With U.S. oil production at a 20-year high, the shifting fundamentals of global oil supply are increasingly driving the price of U.S.crude closer to the generally higher-priced international benchmark.
In futures trading Tuesday, the price difference between U.S. West Texas Intermediate crude and the international benchmark Brent was at the closest it's been in eight months and is likely to narrow further.
The reason is that more of the North American oil supply that had been locked in the middle of the country is heading to coastal refineries, some by pipeline and some by train. That is making the U.S. less dependent on foreign oil, and has driven imports to the lowest level in 16 years.
West Texas Intermediate jumped more than 1.6 percent Tuesday, above $96 a barrel to a five-week high. Brent, the international bench mark, gained less - or 1.2 percent, trading at $109.46 in the electronic session.
There are multiple reasons for the shrinking gap between the two, and a key one is increased demand at U.S. refineries pushing WTI prices higher. Also U.S. shale production has displaced imports of West African crude into the Gulf Coast, and those barrels are now freed to go elsewhere in the world, according to John Kilduff of Again Capital. The weak European economy has also taken the pressure off of Brent, and West Texas Intermediate is benefiting from better U.S. economic picture, including Tuesday's durable goods report.
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"It's been more about pressure on Brent, about the euro zone economy and improved output from the North Sea. They're doing a lot better," he said.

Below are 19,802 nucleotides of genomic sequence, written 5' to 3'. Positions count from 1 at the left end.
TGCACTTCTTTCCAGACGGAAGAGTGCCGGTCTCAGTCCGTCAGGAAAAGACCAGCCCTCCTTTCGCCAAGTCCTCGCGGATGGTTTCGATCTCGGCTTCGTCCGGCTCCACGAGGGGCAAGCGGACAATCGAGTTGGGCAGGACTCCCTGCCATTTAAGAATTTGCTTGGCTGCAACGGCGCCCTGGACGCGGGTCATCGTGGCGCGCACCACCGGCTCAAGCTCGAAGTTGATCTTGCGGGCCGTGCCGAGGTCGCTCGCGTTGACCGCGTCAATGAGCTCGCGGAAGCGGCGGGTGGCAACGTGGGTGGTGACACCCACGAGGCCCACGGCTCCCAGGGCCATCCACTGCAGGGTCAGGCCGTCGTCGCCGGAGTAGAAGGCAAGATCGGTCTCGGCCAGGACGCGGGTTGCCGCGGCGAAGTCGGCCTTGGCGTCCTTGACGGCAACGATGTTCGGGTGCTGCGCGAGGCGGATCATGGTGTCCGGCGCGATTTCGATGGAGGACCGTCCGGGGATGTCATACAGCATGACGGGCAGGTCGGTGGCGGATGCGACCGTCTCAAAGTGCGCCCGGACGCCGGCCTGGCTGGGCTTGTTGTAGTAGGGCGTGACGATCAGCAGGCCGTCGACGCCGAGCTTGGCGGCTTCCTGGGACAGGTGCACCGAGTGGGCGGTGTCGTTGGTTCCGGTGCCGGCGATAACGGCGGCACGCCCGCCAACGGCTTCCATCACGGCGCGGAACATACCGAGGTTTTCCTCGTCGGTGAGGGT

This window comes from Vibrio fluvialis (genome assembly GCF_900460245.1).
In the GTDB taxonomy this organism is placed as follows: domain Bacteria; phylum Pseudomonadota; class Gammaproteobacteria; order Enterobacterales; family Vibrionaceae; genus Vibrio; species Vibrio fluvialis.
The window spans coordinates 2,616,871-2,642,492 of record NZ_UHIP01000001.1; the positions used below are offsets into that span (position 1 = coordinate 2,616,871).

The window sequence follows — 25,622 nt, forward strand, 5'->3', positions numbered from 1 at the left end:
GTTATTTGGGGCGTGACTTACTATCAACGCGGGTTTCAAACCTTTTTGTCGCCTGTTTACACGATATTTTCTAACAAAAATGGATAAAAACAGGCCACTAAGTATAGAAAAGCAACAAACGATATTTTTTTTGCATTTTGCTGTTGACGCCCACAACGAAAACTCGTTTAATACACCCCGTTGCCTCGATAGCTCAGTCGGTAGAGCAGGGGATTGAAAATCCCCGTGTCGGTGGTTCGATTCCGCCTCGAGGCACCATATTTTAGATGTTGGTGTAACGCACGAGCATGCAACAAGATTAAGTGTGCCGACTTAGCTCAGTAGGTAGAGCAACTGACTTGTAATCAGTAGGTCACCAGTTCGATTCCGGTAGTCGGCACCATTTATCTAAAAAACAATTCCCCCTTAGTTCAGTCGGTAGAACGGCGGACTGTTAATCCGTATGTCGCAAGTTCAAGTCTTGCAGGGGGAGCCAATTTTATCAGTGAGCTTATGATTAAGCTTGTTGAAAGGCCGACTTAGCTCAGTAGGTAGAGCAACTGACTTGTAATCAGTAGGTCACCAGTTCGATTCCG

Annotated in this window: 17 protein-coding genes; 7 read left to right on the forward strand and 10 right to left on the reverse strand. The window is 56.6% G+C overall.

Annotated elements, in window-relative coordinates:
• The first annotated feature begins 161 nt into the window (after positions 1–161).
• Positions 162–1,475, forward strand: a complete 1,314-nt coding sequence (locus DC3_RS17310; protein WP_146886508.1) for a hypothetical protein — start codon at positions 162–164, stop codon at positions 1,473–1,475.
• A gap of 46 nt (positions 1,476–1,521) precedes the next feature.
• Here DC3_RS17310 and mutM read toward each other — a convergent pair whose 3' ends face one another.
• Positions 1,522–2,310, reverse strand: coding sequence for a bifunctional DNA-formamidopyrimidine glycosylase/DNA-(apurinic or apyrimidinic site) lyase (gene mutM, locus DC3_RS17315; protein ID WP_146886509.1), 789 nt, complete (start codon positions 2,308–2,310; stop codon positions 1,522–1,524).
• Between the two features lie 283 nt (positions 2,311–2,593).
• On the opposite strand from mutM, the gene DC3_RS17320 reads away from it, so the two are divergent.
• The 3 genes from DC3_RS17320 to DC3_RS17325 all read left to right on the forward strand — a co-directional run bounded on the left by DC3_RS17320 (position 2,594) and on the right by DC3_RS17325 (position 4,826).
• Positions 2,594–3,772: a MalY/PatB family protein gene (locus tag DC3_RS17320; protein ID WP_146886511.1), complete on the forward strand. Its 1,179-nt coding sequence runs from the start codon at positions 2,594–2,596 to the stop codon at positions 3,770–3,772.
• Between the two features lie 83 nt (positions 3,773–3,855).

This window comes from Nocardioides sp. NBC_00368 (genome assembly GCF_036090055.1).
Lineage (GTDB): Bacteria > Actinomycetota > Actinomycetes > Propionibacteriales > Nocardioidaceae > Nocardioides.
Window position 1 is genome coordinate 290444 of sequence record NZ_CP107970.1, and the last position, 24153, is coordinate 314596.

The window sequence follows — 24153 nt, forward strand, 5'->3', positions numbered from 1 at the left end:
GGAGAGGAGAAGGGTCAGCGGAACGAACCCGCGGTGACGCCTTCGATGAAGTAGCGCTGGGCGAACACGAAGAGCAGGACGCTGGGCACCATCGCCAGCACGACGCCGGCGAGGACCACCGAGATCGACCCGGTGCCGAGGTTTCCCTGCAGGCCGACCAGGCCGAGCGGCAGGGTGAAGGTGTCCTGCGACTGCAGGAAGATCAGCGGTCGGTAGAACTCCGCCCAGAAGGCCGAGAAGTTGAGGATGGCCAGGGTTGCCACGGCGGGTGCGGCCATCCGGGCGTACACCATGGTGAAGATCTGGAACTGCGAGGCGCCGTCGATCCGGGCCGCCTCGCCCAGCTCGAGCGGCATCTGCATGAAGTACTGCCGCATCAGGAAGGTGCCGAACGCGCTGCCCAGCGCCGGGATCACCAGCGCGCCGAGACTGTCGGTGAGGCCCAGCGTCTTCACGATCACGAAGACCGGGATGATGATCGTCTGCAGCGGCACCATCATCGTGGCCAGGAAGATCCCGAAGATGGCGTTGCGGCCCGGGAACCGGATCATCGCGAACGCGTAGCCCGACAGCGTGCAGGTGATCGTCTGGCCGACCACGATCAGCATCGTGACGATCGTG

"It's the end of the quarter so people are marking up their books, trying to push that and trying to show a nice profit in the first quarter if possible. The Brent-WTI spread is also being impacted by the same idea," said Addison Armstrong, analyst with Tradition Energy.
"I think there's going to be more downward pressure on Brent than there's going to be upward pressure on WTI. We really have a lot of oil here and we don't have a lot of Brent back in the system," he said.
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The U.S. is producing about 7 million barrels a day, the highest amount since December, 1992, while imports have fallen to 8.5 million barrels a day, the lowest since 1997.
"I think the fundamentals are such that there's plenty of oil everywhere you look in the world, and Europe is certainly slowing down,"said Armstrong. "I think the spread continues to move in and I would not be surprised to see it cut in half in the next few months."
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The spread at about $12.60 is the lowest since July, and it was as low as $11 in June. WTI "seems to be more in favor with the bulls than Brent at the moment. I think we can comfortably trade between $90 and $95, and that's what we're doing," Armstrong said.
Brent demand is the weakest it's been in a while. "It's European demand and the Mideast is flowing lots of oil to Asia so there's not much demand for Brent, particularly with all the production we've got going on here," Armstrong said. At the same time, U.S. gasoline demand is still relatively weak.
He expects to see U.S. crude supply up 2.5 million barrels, and gasoline supply drop 1.6 million barrels. He sees refinery runs up 0.4 percentage points. The U.S. Energy Information Administration data on oil inventories is released at 10:30 a.m. Wednesday.